d. You talk about the bastion of elitism, the NYT and then link to an article talking about how movie and TV producers can't dictate public taste any more. Seriously, WTF? Do you want someone dictating what's in and what's not? Or don't you. There are so many crossed wires here the fuses have melted.

5. A smiley face does not disguise a put-down. It's like saying "just joking" after every insult.

VI For the record: I don't want ANY ideology dictating what's popular and what isn't, what can be said and what can't - and I certainly don't want anyone blocking me from finding things that aren't that popular but do make enough money to justify publishing/making/selling them.

Kate   ·  January 7, 2011 6:30 PM

There are a few problems that I can see.

One is that a significant portion of those of us who read a lot have a romantic attachment to books as physical objects. I have a few PDFs and text files on my HD, but they're really not the same. Reading them is a chore, not a source of enjoyment.

The second is related to the gatekeeper aspect, and that's the lack of walls and gates. The internet is a huge frigging place with lots and lots of distractions. I'm fairly net-saavy but I'm aware of very few e-publishing sites. I never would have encountered Naked Reader Press if I hadn't enjoyed one of your posts here, followed you over to your home site, from there to Mad Genius, and followed a link from there to Naked Reader. (The internet, where stalking is socially-acceptable and often appreciated.) I also know of Project Gutenberg (Public Domain FTW!) and SJ Games' e23 (purely because I'm a fanboy). That's it.

The third is that anyone can go on the internet and read things they find entertaining for free. Getting them to pay upfront for what's essentially downloadable web content is a pretty tough sale to make to the few who do stumble across the threshold.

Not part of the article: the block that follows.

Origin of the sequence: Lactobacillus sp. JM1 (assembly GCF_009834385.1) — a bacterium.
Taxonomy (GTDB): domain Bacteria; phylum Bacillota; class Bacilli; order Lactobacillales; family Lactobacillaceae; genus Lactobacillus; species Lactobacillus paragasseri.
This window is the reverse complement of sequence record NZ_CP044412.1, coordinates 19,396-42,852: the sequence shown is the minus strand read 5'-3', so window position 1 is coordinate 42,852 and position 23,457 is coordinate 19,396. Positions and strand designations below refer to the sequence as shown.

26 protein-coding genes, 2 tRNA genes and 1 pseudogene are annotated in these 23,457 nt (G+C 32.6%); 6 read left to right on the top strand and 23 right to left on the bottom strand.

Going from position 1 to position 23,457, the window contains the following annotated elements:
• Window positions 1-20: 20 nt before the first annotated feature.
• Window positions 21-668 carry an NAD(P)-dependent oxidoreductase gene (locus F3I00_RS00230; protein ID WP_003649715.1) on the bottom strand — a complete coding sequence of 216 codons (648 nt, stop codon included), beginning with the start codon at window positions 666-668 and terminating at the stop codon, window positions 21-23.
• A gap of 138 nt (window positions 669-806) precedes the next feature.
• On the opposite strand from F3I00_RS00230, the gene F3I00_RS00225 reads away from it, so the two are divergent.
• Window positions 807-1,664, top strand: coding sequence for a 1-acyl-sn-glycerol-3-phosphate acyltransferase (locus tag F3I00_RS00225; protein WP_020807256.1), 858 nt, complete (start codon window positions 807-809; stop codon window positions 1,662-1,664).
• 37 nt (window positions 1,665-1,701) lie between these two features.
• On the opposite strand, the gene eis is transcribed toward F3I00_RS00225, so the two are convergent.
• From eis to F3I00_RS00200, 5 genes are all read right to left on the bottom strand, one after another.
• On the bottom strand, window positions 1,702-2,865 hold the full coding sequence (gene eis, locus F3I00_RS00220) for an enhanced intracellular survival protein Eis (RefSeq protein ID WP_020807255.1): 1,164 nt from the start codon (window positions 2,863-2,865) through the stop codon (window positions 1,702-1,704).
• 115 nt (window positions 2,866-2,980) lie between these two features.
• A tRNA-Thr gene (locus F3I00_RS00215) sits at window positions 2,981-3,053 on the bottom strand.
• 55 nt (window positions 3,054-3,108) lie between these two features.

The fourth is a social stigma. It's one thing to be a published author who also releases material digitally. It's another to try to break into the field via what's essentially self-publishing. The success of bloggers vs the mass media might mitigate this somewhat in the future, but as of right now... There's still a pronounced "amateur hour" perception. (Not to mention that undermining someone's job isn't normally considered a good way to make friends and useful contacts.)

Fifth is the difficulty of copy-editing. It needs to be done. (And not by a scam artist advertising in the back of writer's magazines.) True, an agency could make the jump and hire editors. But they'd be burning a lot of bridges with publishers upon whom their business model currently depends by doing so. That's one heck of a leap of faith.

They aren't insurmountable. But I fully expect things to get worse before they get better. Inertia is pretty powerful.

All that said, I *want* to believe you're right.
But because I know I have that bent, I'm even more skeptical than I already would be. I'd love to see it happen, but I'm afraid I'll be one of the last converts.

Luke   ·  January 8, 2011 1:14 AM

And finally - and this distresses me, because though I belong to two group blogs, I really don't tend to ingratiate myself with groups of my colleagues

I think I can speak for Eric and certainly I speak for myself.

It is a pleasure to read you when ever you post. No ingratiation required.

BTW for continuity when you do a series of related posts - provide links to the previous material. they need not be CV links.

M. Simon   ·  January 8, 2011 10:45 AM

Sarah, it is ironic that you mention Baen Books in that Baen friend & associate Jerry Pournelle predicted/suggested this scenario a couple decades ago.

He foresaw the demise of physical publishing, and suggested that the companies migrate to (as you say) touting the above-average work.

Precedents have existed for quite a while, including various Book-of-the-Month club selections (eg SF book of the month, or Military book of the month), and celebrity endorsements such as Oprah's selections.

I disagree that a "reader" would have to function as a full-time position; anyone who knows of Jim Dunnigan, Al Nofi, or Austin Bay would have a good idea of what those authors liked or disliked in terms of wargaming and military history, and why. In that sense the reviews on function as more than book reviews; they are also analyses as to why a particular book is a good or bad work of history.

One of Larry Niven's anthologies included a foreword by Tom Clancy, who declared Niven his favorite author. If one is a Clancy fan, but unfamiliar with SF, that might well carry great weight in trying a Niven publication.